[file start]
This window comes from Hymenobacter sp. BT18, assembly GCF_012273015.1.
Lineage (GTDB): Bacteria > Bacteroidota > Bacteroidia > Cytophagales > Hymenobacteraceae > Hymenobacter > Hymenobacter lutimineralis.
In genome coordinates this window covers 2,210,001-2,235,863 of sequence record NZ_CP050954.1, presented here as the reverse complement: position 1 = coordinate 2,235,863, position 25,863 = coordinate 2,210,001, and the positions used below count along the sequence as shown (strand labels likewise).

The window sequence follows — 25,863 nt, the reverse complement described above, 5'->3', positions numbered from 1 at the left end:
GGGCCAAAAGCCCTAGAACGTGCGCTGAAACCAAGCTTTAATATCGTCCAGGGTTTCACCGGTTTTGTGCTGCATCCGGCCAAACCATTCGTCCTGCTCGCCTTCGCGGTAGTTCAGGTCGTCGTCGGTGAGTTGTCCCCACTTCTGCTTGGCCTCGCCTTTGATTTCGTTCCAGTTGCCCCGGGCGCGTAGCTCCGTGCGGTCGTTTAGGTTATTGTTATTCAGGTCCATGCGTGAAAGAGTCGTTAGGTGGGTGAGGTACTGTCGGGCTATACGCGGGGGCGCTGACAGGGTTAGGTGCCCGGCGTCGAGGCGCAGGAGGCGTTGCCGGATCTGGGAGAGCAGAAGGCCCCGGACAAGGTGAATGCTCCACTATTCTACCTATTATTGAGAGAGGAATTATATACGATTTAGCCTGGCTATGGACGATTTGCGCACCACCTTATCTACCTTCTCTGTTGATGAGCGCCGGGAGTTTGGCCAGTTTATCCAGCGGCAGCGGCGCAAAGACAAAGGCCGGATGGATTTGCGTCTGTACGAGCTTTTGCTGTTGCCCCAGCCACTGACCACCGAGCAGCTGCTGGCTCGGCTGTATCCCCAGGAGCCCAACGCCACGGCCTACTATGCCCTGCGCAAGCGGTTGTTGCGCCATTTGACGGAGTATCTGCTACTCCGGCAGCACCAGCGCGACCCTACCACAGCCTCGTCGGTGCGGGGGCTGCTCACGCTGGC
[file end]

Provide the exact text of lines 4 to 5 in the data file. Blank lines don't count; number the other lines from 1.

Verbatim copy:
The window sequence follows — 25,863 nt, the reverse complement described above, 5'->3', positions numbered from 1 at the left end:
GGGCCAAAAGCCCTAGAACGTGCGCTGAAACCAAGCTTTAATATCGTCCAGGGTTTCACCGGTTTTGTGCTGCATCCGGCCAAACCATTCGTCCTGCTCGCCTTCGCGGTAGTTCAGGTCGTCGTCGGTGAGTTGTCCCCACTTCTGCTTGGCCTCGCCTTTGATTTCGTTCCAGTTGCCCCGGGCGCGTAGCTCCGTGCGGTCGTTTAGGTTATTGTTATTCAGGTCCATGCGTGAAAGAGTCGTTAGGTGGGTGAGGTACTGTCGGGCTATACGCGGGGGCGCTGACAGGGTTAGGTGCCCGGCGTCGAGGCGCAGGAGGCGTTGCCGGATCTGGGAGAGCAGAAGGCCCCGGACAAGGTGAATGCTCCACTATTCTACCTATTATTGAGAGAGGAATTATATACGATTTAGCCTGGCTATGGACGATTTGCGCACCACCTTATCTACCTTCTCTGTTGATGAGCGCCGGGAGTTTGGCCAGTTTATCCAGCGGCAGCGGCGCAAAGACAAAGGCCGGATGGATTTGCGTCTGTACGAGCTTTTGCTGTTGCCCCAGCCACTGACCACCGAGCAGCTGCTGGCTCGGCTGTATCCCCAGGAGCCCAACGCCACGGCCTACTATGCCCTGCGCAAGCGGTTGTTGCGCCATTTGACGGAGTATCTGCTACTCCGGCAGCACCAGCGCGACCCTACCACAGCCTCGTCGGTGCGGGGGCTGCTCACGCTGGC